Your coupling of GW and UCLA is way off the mark. UCLA is ranked 14th in Leiter's EQR and 15th by US News; GW is 22 and 20. The "national" hiring prospects at UCLA as far as what grades are required to get a big firm job outside of the home market are considerably greater than those at GW, and most likely comparable (if not better) than Cornell and Northwestern.
Posted by: anon 2 | Feb 7, 2006 11:56:13 PM
What do rankings--and in particular Leiter's EQR--have to do with hiring prospects? How many big-law recruiters do you think have even heard of Leiter? I mean no disrespect to our host, but he writes primarily for academics; hell, I'm sure he'd prefer it if firms paid more attention to his rankings.
Posted by: Marc J. | Feb 8, 2006 9:28:15 AM
my intention was to state my intuition that some schools within the subgroup Dr. Leiter identified as national have better opportunities than others.
You may be right that UCLA has better national placement throughout their class than the other schools I mentioned, but aba data reveals that over 85% of ucla's class stays in CA, which suggests, while UCLA definitely enjoys a good national rep, that it's national placement, even in light of the self selection factors of people who want to stay in CA, might be harder to attain if you are an average student.
I am happy to be proven wrong on my suspicions; i have nothing against GW or UCLA...But my question to you is: How do you know? If you have hard data, please share. The problem is that schools will never really release data about this stuff. And it is this data that would be the most helpful to prospective students. All we have are anecdotal stories/evidence from people (including me) who likely have imperfect information.
Posted by: anon | Feb 8, 2006 10:08:51 AM
I have edited a few of these comments a bit, largely for factual reasons. It would no doubt be interesting to know what grade cut-offs firms use at different schools, but most of the claims being made here, including some I let through, strike me as rank speculation. I know many good firms will hire someone from Harvard Law School no matter what their grades are; I know those same firms won't do that for someone from Northwestern or Duke or Texas or UCLA. Beyond that, I've never seen reliable information on this topic. If someone has such information, please do post it.
I actually know of some law firms that do consult my rankings (though I'm not sure what they're consulting it for!), though anecdotal evidence suggests more consult US News. But even more anecdotal evidence suggests that most law firms aren't interested in US News rankings either: established firms have their own "internal rankings" as it were, based on experience. These are not much affected by rating efforts by me or anyone else.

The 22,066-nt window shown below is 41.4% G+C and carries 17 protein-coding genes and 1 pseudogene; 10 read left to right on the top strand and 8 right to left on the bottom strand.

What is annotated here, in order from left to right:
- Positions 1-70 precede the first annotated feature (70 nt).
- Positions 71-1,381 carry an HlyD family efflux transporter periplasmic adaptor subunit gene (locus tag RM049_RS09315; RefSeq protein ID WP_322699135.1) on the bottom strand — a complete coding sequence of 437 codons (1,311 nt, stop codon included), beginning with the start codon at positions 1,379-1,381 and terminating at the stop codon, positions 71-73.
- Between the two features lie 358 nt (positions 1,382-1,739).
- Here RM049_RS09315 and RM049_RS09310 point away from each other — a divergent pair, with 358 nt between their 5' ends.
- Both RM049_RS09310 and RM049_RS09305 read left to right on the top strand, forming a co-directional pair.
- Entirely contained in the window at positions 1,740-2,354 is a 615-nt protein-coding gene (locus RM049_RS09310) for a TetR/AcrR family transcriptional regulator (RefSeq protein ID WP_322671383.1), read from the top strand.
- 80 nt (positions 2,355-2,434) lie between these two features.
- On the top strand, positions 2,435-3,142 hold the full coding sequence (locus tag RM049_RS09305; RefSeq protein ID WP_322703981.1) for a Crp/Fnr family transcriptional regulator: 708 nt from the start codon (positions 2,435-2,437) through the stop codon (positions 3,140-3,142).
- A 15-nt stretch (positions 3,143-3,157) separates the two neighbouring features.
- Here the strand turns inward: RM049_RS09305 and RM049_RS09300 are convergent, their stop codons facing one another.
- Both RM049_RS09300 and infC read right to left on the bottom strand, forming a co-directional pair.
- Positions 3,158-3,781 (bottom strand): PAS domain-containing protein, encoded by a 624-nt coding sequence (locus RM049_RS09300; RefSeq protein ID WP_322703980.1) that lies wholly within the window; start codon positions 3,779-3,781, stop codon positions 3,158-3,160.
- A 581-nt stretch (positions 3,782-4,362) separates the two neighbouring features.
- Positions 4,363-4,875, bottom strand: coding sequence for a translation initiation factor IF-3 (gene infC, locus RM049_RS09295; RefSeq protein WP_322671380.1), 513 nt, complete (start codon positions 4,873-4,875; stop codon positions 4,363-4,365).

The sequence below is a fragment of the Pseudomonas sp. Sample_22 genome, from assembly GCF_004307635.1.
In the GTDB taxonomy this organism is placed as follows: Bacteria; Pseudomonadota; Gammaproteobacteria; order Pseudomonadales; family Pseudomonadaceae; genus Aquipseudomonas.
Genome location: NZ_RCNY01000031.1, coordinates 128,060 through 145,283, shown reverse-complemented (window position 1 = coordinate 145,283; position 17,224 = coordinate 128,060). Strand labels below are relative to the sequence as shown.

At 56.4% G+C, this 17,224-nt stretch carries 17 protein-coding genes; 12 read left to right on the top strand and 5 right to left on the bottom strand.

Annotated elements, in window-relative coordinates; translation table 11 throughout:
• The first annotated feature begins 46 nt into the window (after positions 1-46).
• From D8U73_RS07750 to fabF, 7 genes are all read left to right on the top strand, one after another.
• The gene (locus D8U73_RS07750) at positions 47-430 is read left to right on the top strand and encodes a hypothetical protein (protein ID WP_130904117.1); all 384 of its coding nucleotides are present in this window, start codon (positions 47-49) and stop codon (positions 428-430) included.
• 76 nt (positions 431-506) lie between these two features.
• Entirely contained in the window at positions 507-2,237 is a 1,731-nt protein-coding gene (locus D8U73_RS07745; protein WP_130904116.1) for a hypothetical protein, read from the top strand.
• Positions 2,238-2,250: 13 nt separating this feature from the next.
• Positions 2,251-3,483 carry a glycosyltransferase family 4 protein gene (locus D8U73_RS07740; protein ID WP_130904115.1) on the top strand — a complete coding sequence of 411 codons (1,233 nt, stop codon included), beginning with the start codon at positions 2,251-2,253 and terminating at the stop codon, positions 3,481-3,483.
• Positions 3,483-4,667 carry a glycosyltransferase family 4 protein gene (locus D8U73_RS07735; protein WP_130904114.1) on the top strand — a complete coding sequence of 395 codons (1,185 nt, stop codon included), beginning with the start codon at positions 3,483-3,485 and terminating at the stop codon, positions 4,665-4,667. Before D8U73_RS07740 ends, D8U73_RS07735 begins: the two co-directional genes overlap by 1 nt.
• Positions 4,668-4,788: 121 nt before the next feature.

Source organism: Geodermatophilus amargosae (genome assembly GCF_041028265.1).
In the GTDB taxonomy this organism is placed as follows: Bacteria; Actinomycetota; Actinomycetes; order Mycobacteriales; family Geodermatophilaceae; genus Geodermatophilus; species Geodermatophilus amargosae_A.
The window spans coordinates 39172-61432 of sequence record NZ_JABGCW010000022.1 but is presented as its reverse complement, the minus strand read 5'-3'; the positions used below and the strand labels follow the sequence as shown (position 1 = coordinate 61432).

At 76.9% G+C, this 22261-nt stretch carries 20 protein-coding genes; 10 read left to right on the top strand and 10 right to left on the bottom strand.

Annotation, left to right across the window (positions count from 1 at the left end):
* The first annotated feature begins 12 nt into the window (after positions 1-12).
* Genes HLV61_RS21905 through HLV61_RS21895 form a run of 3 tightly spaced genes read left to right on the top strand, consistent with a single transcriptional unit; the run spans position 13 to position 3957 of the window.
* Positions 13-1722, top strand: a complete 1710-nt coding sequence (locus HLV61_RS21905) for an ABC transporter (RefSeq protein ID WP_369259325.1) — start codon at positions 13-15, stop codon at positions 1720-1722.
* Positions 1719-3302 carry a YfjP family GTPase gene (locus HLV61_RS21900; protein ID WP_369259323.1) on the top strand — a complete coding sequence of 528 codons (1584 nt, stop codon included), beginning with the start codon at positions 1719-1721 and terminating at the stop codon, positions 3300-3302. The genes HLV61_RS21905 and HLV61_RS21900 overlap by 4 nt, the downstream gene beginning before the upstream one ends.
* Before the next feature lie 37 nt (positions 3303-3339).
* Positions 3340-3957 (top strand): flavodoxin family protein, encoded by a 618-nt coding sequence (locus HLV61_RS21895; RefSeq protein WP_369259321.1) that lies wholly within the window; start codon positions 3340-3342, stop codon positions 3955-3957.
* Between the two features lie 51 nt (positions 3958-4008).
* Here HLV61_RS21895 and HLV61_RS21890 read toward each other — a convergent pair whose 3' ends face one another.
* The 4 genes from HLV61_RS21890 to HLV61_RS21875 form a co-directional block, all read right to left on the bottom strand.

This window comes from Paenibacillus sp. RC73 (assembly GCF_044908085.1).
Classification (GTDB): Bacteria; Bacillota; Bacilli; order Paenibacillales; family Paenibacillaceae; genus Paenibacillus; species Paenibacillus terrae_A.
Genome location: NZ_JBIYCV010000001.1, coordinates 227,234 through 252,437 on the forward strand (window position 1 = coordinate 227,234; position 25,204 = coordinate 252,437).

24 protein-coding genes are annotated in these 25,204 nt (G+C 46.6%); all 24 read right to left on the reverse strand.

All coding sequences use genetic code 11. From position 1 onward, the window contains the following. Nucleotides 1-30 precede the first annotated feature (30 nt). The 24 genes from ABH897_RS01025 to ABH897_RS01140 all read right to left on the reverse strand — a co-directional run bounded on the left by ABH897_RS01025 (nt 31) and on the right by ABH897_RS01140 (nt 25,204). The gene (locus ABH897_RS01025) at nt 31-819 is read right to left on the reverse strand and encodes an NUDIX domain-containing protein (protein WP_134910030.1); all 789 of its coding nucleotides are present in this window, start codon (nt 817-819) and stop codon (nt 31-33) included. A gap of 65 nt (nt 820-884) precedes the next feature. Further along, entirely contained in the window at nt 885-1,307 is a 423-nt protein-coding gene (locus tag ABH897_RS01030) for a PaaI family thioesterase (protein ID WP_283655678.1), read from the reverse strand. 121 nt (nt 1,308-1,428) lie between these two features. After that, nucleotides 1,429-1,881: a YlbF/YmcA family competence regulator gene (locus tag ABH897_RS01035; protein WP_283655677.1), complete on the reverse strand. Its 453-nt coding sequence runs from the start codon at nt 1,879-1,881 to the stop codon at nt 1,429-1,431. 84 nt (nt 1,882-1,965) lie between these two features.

Posted by: Brian Leiter | Feb 8, 2006 1:10:57 PM
I find it fascinating that, Hastings with high enrollment figure (1,261) and being situated in a major legal market, ranks on par with USC. On the other hand, UC Davis has very low enrollment (564) and is more then 90 miles from San Francisco. Yet it has 3/4 as many of major firm interviewers, but is less than 1/2 the student body. It would be interesting to see the figures reformulated into a "per capita" list. One wonders the extend to which being "a bit" outside a legal markets effects hiring practices, such as Davis being a bit outside of San Francisco, or Notre Dame being a bit outside of Chicago.
Posted by: Jaime Raba | Feb 8, 2006 1:38:26 PM
Regarding Jamie Raba's observation, remember that we don't know how many positions these firms are filling. It could be, for example, that the firms going to Hastings are planning on hiring twice as many Hastings's grads as the firms at Davis are planning on hiring. I have no reason to think that is true (or false), but facts like these are relevant to any comparisons.
Posted by: Brian Leiter | Feb 8, 2006 4:14:46 PM
It's fair and correct to point out that I was speculating, but I thought I was equivocal enough in my language to avoid stating absolutes. My opinion was based on the experiences of friends that are either currently enrolled at those places or are recent graduates, but still this is not better than generally applying one individuals anecdotes. I apologize if they came across as generalized statements or fostered misinformation. that was not my intention.
But I can speak more forcefully to my experience at my school, which falls near the back end of your semi-national category. Boiling it down to a sentence, my school comes too close, in my opinion, to selling prospective students a bill of goods in regards to national prospects. I wonder if this situation is replicated at other schools that are trying to style themselves after the true national schools, however you define them.
It's an important conversation to have 1)given skyrocketing tuition; 2)the common situation where students weigh scholarship money at the semi-national versus a national at full price; or 3) making the decision on whether to go to law school at all.
Posted by: anon | Feb 8, 2006 4:16:36 PM
As someone who will be entering law school in the fall and attempting to decide between some of these schools, I find it surprising that Illinois ranks in that 100+ group with schools like American and Florida, when in terms of student quality, faculty quality, and reputation it seems to more closely align with schools like Emory and Notre Dame in that 200+ group (one could also say the same thing for Minnesota). My first thought is that maybe this is a result of location: Urbana-Champaign is kind of out of the way, and perhaps there is a strong preference among the students to work in Chicago.
Posted by: Joe Bourne | Feb 9, 2006 11:20:21 AM